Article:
Studies in this week’s Hutchins Roundup find economists at central banks report bigger and more statistically significant effects of quantitative easing than independent academics, healthcare productivity grew about 9% between 1999 and 2012, and more.
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Can central banks evaluate their own policies without bias? Brian Fabo of the National Bank of Slovakia, Martina Jančoková of the European Central Bank, and Elisabeth Kempf and Ľuboš Pástor of UChicago’s Booth School of Business analyze 54 studies on the effects of quantitative easing (QE). They find studies by economists at central banks report higher and more statistically significant impacts of QE on output and inflation than those conducted by independent academics. Central bank studies also contain more positive language about QE than the academics’. Furthermore, central bank economists who report larger effects see greater upward mobility in their careers at the central banks, a relationship that increases for senior economists, which, the authors say, suggests that career concerns influence the findings of the central bank studies. These conflicts of interest may be exacerbated by the involvement of central bank management in topic choice, reviewal processes and approval for public distribution.
Productivity growth in health care is hard to measure because assessing improvements in health is challenging. Using Medicare data on the elderly population, David Cutler of Harvard University and co-authors construct a new account of spending and health outcomes from 1999 to 2012 by medical condition, allowing them to trace improvements in conditions to the spending on treatment for that diagnosis. On net, they find that the value of care for the average condition has grown by $113,000 per elderly person, an aggregate productivity growth of about 9% over the period, or about 0.7% annually. In contrast, official measures indicate a productivity change of 0.1% annually over the period. The authors note significant variation in productivity growth by health condition, however, suggesting that spending by the medical system across conditions has not always been optimized: care for cardiovascular disease has been very productive, for example, while care for mental illness has had low productivity growth despite large increases in spending.
Due to reluctance to sell amid a pandemic (thereby decreasing housing supply) and rock-bottom interest rates, housing prices have risen in the U.S. despite the recession. Combining zip-code level data from realtor.com with income and mortgage-rate data, Yunhui Zhao of the International Monetary Fund finds that the year-over-year growth rate of the median house price was 6.6% in August 2020, higher than the pre-pandemic growth rate of 4.8% in February 2020. In addition, the change in the growth rate was 2.6 percentage points between April and August of 2020, 0.8 percentage points larger than the peak change in any four-month period leading up to the Great Recession. Moreover, housing price growth is accelerating across metropolitan, micropolitan, small-town, and rural areas, and across house sizes and types. However, the increase in demand, measured by online listing views, is larger for low- and high-income zip codes, suggesting that low-income households are taking advantage of the low interest rates while higher-income households are speculatively buying. According to the author, these results may be driven by “fear of missing out” on low interest rates or increasing household desires to own homes or own bigger homes due to stay at home orders and expectation of work-from-home arrangements.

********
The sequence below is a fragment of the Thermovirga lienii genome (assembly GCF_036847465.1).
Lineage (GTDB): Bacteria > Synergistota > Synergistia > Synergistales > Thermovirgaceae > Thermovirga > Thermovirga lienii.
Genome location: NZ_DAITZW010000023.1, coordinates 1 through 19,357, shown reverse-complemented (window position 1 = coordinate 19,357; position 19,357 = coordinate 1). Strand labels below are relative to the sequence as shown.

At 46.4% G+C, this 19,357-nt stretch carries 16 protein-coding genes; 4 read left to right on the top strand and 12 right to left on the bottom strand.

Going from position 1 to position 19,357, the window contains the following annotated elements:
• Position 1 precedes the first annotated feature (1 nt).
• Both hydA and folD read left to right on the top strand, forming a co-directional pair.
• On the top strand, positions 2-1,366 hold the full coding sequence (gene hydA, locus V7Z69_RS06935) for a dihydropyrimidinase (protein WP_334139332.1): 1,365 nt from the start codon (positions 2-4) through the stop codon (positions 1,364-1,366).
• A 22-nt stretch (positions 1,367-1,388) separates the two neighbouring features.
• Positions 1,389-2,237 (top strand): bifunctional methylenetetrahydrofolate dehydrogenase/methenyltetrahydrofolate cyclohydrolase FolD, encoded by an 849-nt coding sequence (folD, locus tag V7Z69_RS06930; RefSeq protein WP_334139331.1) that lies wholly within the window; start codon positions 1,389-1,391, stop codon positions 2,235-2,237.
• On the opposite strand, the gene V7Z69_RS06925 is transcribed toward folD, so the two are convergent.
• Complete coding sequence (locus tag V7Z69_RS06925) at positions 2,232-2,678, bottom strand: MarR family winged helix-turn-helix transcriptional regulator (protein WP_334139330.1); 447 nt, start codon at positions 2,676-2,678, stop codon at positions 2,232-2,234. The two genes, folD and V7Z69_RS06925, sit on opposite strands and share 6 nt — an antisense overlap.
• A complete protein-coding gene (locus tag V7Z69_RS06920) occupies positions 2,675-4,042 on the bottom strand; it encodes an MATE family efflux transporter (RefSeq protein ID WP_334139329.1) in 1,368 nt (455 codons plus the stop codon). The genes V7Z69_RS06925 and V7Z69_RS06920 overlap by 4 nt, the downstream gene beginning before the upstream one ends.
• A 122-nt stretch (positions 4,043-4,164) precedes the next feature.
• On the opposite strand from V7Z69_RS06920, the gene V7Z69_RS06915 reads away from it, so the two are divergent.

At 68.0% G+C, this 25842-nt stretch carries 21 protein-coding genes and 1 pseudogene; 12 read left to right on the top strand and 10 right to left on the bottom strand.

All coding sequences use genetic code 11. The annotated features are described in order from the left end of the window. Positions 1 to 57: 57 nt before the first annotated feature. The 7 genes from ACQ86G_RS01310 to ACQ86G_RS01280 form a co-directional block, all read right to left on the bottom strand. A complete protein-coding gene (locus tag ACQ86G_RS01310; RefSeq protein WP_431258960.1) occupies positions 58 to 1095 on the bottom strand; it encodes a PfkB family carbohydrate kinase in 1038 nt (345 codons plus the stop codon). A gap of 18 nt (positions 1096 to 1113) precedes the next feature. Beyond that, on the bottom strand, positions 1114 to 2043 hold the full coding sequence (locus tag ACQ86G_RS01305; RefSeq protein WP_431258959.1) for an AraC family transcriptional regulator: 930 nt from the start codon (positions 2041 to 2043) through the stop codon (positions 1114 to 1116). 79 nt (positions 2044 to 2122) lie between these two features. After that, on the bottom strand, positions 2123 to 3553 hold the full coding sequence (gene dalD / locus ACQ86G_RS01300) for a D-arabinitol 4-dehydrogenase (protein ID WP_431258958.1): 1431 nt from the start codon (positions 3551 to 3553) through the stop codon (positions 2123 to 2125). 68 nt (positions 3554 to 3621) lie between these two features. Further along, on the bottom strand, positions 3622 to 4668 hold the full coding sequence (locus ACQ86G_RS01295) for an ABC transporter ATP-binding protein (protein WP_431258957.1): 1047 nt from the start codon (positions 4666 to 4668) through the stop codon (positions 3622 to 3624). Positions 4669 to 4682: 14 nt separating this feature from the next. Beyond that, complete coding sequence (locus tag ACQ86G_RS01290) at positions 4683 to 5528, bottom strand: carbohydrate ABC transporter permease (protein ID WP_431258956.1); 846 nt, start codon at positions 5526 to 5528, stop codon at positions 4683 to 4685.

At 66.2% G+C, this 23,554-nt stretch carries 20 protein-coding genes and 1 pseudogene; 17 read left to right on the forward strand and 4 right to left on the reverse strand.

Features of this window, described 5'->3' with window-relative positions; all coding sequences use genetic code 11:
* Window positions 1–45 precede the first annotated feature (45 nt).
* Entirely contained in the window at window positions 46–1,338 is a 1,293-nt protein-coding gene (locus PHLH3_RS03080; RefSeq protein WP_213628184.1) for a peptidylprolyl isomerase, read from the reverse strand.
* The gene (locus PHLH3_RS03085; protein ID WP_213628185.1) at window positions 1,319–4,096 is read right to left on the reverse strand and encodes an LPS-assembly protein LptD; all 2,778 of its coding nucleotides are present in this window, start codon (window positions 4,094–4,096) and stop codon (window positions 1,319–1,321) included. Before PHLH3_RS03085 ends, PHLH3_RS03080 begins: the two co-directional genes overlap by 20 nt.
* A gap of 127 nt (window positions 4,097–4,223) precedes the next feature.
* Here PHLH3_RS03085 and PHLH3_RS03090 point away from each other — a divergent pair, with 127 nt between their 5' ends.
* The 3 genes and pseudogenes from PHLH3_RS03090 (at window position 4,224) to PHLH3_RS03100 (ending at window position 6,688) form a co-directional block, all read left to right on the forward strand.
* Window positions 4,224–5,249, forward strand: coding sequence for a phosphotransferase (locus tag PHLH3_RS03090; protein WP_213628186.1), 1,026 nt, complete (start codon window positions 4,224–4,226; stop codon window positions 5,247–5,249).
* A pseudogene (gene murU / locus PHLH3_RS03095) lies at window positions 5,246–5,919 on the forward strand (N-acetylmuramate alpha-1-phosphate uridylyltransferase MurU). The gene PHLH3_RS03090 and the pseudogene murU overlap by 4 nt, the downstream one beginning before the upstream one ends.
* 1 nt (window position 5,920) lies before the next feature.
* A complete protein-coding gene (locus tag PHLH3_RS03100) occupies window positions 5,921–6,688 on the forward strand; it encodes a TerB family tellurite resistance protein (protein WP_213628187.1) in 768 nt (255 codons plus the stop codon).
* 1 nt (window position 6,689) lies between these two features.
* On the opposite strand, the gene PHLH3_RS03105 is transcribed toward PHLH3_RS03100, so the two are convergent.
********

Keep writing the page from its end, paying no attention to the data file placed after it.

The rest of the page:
Chart source: The New York Times
“A…thing we need to watch is a corporate leverage, which has gotten very high in the United States. You’re seeing a lot of retailers fail right now. One of the reasons they’re failing is they took on a lot of debt. We don’t have anybody that has authority like the Bank of England to think about: Is the household sector or the corporate sector unduly leveraged?….[T]he macroprudential tools that we do have—the countercyclical capital buffer, possibly stopping things like dividends early—are tools that we’ve chosen not to use,” says Eric S. Rosengren, President of the Federal Reserve Bank of Boston.
“We need to think about what a more muscular financial stability response will be. Should some of these concerns arise again and that’s not for this year or next year, but further down in the recovery… think about the link between interest rates and asset prices. Most formulas do a present discounted value of future earnings. The interest rate that you discount by is incredibly important. And so if you artificially keep interest rates low, you’re artificially keeping asset prices high, and that’s particularly true for risky assets. The challenge is going to be making good on thinking about what the [financial stability] caveat is to…forward guidance.”